Making Music Online

My thoughts on putting music on YouTube

Since the beginning of the COVID crisis, I have noticed an increase in the number of music videos on YouTube and other platforms, especially the variety with split screen and one person playing multiple parts, closely followed by established groups collaborating to produce videos with each player contributing their part remotely. This should come as no surprise; after all, as musicians, we are always seeking ways to entertain whatever the circumstances.

I held off from having a go at this for quite a while; I noticed a massive contrast between some obviously amateur efforts (no criticism intended) done for fun and some that were clearly professionally produced with a very high level of musicianship. I wanted to make sure that my first effort was as good as it could be, rather than wade in there and misrepresent what I could do. Perfection was never the aim, but I wanted something that was at least good enough to entertain the friends who would normally support me in concerts. If I managed to reach out to people who are not habitual concert goers and persuade them it might be worth coming along one day, so much the better.

It seems to me that there are a couple of things to bear in mind if you decide to have a go at your own music video: (1) keep it fairly short and aim for more shorter videos rather than fewer lengthy ones and (2) remember that in a music video it is the quality of the soundtrack (both technically and musically) that is the overriding factor – the video is there to illustrate and help with engagement; no amount of video quality can make up for poor music making.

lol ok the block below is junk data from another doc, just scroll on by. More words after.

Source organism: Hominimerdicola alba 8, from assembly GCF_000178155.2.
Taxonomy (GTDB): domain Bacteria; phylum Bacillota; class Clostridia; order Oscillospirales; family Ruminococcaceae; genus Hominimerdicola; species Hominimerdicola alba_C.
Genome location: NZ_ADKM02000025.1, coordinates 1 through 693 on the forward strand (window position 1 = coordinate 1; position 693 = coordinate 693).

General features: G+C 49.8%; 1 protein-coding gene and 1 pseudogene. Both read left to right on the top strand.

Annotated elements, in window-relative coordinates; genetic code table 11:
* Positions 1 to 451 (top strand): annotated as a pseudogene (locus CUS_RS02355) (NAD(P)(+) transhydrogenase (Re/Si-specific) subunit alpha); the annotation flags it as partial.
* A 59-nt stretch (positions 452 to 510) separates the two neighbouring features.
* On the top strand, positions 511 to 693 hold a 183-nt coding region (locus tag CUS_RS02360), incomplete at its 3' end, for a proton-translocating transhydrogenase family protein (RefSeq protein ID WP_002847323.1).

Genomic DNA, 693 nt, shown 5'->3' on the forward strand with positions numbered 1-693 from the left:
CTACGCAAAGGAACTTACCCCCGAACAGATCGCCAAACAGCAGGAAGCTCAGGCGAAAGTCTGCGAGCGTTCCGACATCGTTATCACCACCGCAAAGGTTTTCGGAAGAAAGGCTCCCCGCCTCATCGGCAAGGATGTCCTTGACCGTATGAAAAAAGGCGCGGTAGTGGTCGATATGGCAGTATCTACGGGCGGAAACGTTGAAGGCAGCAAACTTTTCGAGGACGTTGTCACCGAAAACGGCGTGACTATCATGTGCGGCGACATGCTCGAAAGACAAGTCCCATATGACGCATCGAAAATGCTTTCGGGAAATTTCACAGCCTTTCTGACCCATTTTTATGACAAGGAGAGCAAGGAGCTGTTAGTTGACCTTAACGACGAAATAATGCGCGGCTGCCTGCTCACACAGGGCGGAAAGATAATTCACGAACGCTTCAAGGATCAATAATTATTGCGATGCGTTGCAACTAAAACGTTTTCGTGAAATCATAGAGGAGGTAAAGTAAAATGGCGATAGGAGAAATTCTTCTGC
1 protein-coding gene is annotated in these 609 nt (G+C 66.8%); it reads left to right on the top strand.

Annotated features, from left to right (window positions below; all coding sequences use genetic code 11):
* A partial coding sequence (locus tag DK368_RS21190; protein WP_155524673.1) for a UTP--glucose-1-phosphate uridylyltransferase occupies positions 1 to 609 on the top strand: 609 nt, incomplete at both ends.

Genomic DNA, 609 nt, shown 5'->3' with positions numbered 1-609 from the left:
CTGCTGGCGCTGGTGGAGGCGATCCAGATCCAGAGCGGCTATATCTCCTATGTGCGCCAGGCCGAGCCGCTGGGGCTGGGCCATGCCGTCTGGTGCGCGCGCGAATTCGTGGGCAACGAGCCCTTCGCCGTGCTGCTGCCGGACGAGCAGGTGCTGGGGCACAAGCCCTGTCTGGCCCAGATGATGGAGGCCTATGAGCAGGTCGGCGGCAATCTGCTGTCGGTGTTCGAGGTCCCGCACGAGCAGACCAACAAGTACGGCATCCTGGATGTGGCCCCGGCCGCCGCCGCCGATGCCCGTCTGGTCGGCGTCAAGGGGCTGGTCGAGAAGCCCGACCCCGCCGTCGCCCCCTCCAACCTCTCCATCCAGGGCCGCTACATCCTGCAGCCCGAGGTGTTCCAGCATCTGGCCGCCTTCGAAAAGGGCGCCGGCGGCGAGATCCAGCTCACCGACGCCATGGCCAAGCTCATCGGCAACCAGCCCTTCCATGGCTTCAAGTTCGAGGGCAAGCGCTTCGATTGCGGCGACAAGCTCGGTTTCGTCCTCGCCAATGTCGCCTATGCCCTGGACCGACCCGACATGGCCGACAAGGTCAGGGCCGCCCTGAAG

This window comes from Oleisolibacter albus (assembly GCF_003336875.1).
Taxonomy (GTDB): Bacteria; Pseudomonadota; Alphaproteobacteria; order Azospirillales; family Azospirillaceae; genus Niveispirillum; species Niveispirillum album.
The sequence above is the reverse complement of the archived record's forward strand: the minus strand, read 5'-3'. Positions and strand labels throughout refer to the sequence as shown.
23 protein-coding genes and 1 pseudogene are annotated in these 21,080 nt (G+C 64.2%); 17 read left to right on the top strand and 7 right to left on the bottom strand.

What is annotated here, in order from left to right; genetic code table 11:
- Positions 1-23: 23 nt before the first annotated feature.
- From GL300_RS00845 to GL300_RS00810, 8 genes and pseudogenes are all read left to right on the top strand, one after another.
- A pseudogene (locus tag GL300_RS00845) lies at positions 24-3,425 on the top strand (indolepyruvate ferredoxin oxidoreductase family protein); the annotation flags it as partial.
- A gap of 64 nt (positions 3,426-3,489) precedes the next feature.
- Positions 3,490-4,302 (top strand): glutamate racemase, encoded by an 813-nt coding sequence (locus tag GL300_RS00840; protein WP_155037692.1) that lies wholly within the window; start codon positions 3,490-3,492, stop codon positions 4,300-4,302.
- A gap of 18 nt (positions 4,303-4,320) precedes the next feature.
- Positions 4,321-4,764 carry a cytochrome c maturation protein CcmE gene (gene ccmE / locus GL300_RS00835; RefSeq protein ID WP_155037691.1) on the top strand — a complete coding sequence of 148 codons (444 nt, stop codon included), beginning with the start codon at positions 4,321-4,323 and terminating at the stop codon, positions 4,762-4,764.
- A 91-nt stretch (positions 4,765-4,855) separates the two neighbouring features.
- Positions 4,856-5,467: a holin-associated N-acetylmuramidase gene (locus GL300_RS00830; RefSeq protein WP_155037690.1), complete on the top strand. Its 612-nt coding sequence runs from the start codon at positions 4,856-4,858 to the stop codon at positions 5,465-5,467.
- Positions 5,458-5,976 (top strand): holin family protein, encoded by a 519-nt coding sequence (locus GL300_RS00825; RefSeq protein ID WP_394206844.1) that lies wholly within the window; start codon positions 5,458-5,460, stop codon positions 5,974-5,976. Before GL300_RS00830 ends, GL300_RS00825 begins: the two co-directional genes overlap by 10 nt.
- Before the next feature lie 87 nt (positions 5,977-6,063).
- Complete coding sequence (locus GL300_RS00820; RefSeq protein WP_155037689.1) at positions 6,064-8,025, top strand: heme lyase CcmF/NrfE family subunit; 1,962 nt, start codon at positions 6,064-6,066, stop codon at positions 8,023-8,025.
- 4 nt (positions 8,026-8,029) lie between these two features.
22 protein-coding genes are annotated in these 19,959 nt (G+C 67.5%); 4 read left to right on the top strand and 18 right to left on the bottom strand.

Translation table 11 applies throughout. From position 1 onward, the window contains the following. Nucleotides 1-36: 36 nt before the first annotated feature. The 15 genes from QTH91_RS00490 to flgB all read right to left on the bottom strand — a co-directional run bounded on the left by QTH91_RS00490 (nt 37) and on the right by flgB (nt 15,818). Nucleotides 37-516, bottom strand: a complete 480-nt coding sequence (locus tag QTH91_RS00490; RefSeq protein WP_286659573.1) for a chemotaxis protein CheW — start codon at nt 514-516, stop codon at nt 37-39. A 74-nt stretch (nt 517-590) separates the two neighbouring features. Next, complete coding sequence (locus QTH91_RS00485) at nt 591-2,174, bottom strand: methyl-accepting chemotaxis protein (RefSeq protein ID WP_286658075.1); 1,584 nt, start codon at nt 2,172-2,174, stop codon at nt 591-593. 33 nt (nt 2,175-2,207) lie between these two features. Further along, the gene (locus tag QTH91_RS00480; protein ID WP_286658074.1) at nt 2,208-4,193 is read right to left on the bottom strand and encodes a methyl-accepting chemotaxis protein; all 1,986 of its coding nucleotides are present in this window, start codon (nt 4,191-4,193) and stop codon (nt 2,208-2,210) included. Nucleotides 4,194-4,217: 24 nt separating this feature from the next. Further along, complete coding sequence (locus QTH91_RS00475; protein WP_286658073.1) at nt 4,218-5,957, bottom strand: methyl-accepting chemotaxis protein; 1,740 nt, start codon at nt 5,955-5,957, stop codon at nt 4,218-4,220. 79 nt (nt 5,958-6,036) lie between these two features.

Choice of music is crucial, too. If you are going for a solo effort, it makes sense to do something along the lines that you would normally perform to start with – better to limit the number of potential problems at first, then become more adventurous as you get more experienced. Playing multiple parts in a video may also impose some restrictions on what you can do … an expressive rubato is tricky to bring off, whereas a piece with a consistent metronomic beat is more straightforward. There are also different ways of proceeding depending on what software and genre of music you are dealing with, however, I’ll go into the technical details in a separate blog entry for anyone who is interested in how I do it and the problems / solutions I have encountered.

I have made a few videos with pupils (not published online). I think they have found this challenging but also very rewarding. With a lot of us engaged in online instrumental teaching at the moment, we do need a spectrum of activities for our pupils. Making multiple part videos will make them think about their timing and intonation if nothing else!

You can find my YouTube channel and judge my level of success for yourself – the main point, as far as I am concerned, is to be entertaining in the same way as I would attempt in a concert … not to be perfect or better than anyone else, but to enjoy making music and keep our audiences engaged. In my videos, you will see that my level of musicianship does not really change, but the way in which I am able to present it does improve with each successive effort. If, as a musician, you haven’t tried making music online, I would certainly encourage you to have a go … not to leap into it without any planning, but to embrace another medium and see what you can do. You’ll certainly learn something and develop your musicianship and, hopefully, people will appreciate your efforts.

Mike Halliday

Mike is a UK-based clarinet and saxophone specialist and founder of this site. When not out performing, he is usually at the computer composing, arranging, or engraving and editing music.